• That’s a great point, Lori.

  • Thank you, Nancy, for digging deep for us. When I find myself the recipient of “poor dearing,” I find myself going in one of two directions, both deny God’s daily grace to me to fulfill the call He has given. I bask in the sympathy as if my hands are really being tied to the stake … or pride, “I must be wonderful — they have no idea it’s not burdensome at all.”

  • Hmmmm…not sure I understand the point of this post. Sounds like a waste of time to be worrying so much about what people are saying and the effects off-handed comments. Sometimes people may say the wrong thing. Big deal. Build a bridge and toughen up.

  • I’m so glad you wrote about false encouragement. My girls are 2 and 1, and I hear nothing but sympathy from the well-intentioned mouths, and ‘you are crazy’ from everyone else. It only serves to make me more tired. But when I see other moms in similar situations, I don’t take the the time to rejoice with them. Instead I think, ‘there’s another crazy mom.’ Thank you for the conviction and encouragement to speak words of grace, to build one another up.

  • @Lori: “Rather than giving them a torn look as you hug them to your bosom and remark with grief that you ache for the Lord to give them a husband to make them whole, or pausing to apologize to them for making ‘couple’ or ‘parental’ comments in the midst of a group setting, a cheerful embrace and an inclusive smile would go much further.”

    This made me laugh out loud! I can’t tell you how often this has happened to me, says the thirty-year-old unmarried woman! Bless you for making mention of it. :D

  • Awesome! I had a similar situation with a negative conversation I had this week, and these very ideas were in my mind, I really think God is showing me to guard my mind/heart from absorbing negative comments like this, thanks! Also, can you send or comment on “The HAmmer” and who published it, which organization? I’d like to search out some old copies,etc…. :)

  • LG and Lori:
    after reading this “@Lori: “Rather than giving them a torn look as you hug them to your bosom and remark with grief that you ache for the Lord to give them a husband to make them whole, or pausing to apologize to them for making ‘couple’ or ‘parental’ comments in the midst of a group setting, a cheerful embrace and an inclusive smile would go much further.”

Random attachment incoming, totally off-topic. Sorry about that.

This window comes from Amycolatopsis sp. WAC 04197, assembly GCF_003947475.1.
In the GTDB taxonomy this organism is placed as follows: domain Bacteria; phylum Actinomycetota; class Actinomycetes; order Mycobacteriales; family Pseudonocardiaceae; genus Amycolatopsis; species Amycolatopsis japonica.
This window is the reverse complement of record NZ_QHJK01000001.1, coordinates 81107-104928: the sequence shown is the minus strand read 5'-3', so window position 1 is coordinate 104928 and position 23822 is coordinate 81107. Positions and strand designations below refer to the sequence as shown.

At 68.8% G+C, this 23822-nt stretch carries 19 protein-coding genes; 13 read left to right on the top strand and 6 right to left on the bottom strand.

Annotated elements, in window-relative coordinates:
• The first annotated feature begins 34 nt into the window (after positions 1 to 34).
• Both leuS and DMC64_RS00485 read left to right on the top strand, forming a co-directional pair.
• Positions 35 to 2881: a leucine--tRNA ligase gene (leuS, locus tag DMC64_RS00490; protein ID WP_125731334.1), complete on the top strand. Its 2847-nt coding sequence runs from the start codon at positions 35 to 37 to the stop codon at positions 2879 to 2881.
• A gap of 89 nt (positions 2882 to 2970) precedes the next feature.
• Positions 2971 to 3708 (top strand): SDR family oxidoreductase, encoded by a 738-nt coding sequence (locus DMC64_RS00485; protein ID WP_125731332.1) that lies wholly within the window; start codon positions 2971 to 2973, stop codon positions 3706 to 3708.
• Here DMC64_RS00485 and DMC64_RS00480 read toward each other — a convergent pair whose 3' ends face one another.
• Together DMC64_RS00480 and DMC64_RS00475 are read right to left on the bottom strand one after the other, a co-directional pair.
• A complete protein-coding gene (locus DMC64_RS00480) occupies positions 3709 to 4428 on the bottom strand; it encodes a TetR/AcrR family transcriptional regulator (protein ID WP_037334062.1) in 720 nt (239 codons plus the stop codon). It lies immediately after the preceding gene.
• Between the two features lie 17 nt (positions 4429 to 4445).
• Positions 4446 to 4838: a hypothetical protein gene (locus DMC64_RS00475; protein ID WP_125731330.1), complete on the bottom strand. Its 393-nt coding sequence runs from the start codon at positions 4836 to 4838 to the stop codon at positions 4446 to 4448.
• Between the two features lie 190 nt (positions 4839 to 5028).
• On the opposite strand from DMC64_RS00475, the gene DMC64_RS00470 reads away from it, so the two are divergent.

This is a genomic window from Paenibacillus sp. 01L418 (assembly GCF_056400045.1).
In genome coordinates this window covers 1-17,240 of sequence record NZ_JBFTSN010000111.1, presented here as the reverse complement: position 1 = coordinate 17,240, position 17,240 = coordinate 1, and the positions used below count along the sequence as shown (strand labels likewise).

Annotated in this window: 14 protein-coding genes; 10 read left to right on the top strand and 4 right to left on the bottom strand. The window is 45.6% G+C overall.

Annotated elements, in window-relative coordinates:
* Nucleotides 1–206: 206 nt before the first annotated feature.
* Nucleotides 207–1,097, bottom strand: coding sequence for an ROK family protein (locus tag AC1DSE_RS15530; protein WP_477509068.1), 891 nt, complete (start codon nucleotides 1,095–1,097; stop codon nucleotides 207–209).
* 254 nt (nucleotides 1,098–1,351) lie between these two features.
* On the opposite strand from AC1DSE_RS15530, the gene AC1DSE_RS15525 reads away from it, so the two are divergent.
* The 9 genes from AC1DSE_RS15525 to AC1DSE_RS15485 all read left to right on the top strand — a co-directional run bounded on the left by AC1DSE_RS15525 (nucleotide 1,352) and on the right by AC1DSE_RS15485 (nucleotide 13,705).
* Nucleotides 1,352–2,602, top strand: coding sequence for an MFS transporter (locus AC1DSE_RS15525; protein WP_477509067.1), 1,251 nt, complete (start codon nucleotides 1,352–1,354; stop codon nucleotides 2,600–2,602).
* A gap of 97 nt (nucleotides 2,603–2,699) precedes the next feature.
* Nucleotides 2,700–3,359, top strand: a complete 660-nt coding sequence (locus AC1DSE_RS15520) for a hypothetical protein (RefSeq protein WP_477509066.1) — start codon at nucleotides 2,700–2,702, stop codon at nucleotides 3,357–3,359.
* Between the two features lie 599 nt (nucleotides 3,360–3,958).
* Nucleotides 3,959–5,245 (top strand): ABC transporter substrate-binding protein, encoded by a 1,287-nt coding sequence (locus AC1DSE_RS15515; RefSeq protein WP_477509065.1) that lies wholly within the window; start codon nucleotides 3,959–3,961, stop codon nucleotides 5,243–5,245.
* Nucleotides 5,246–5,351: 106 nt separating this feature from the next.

This made me laugh out loud! I can’t tell you how often this has happened to me, says the thirty-year-old unmarried woman! Bless you for making mention of it”

    I can only say that giving a hug to a single woman is great, its the “you’re not whole” part that is sadly believed and propagated by many- just horrible stuff if we’re honest.

  • This is a timely post. I think part of the issue is that while we all want grace, there are comparatively few of us who really take well to being pitied. On one hand I really appreciated a quiet word from a friend when I was surrounded by a car full of pregnant ladies, but I would have shriveled up if one of them had openly remarked something along the lines of “But of course I feel for those who don’t have children.” I have enough trouble breaking the codependent/victim mentality as is, so please don’t encourage that attitude. I refuse to be/stay miserable because God has different plans.

  • Rache l Brownlee

    Whoops!!! I do this! What a great post! Thank you for helping me see this thoughtlessness as it really is. Praise the Lord! :)

  • Very wise words! I’ve had lots of these types of comments directed toward me recently–six kids 10 & under (including 8 month twins), homeschooling—people feel sorry for me & pity me. Sometimes, I just don’t know what to say—I will remember to smile more & remind them that I’m thankful for the gifts I’ve been given. I also love the advice about practical encouragement—I will be doing this more often.

  • Sara-I have 5 under age 10 and homeschool, too. I can totally relate. I also hear remarks from people at church about how they just couldn’t do what I do, etc. I try to be gracious as much as possible, although I do wonder why they would say this kind of thing in the first place. I think much of it is ignorance. I guess it is good for us to learn how to be encouraging to others and not say this kind of thing ourselves, right? They just don’t know what they are missing. :)